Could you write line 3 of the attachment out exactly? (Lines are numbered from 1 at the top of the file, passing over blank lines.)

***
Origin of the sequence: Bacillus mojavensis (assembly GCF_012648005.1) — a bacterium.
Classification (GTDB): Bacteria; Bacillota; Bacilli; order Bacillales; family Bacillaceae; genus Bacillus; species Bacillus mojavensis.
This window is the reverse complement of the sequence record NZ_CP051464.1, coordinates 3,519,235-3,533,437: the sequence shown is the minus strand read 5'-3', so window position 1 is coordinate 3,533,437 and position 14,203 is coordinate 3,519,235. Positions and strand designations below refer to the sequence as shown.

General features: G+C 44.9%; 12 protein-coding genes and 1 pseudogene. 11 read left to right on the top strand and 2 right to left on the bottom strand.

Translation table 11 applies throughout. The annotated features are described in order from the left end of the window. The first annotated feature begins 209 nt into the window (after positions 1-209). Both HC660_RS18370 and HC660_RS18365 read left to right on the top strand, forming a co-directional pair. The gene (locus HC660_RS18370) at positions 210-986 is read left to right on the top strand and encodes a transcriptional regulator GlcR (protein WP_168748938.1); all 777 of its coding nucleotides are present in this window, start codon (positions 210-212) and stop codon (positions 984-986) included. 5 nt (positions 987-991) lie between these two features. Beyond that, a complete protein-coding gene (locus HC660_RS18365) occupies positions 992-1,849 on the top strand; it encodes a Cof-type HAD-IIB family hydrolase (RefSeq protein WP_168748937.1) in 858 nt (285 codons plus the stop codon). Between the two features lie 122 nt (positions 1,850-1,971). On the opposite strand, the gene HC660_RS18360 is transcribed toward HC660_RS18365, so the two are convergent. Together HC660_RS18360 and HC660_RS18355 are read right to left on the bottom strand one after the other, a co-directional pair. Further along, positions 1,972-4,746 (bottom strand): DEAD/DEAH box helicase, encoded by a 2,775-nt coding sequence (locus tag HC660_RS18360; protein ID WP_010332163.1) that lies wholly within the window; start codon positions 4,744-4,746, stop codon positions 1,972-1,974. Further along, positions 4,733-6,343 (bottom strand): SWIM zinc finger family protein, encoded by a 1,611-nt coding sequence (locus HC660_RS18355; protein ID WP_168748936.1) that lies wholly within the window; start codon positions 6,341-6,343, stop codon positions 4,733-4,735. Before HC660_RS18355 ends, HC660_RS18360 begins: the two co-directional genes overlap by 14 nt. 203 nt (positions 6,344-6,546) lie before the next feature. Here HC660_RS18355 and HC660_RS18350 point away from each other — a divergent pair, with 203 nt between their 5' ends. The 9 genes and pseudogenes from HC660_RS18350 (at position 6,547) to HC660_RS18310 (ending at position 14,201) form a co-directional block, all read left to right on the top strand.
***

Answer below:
This window is the reverse complement of the sequence record NZ_CP051464.1, coordinates 3,519,235-3,533,437: the sequence shown is the minus strand read 5'-3', so window position 1 is coordinate 3,533,437 and position 14,203 is coordinate 3,519,235. Positions and strand designations below refer to the sequence as shown.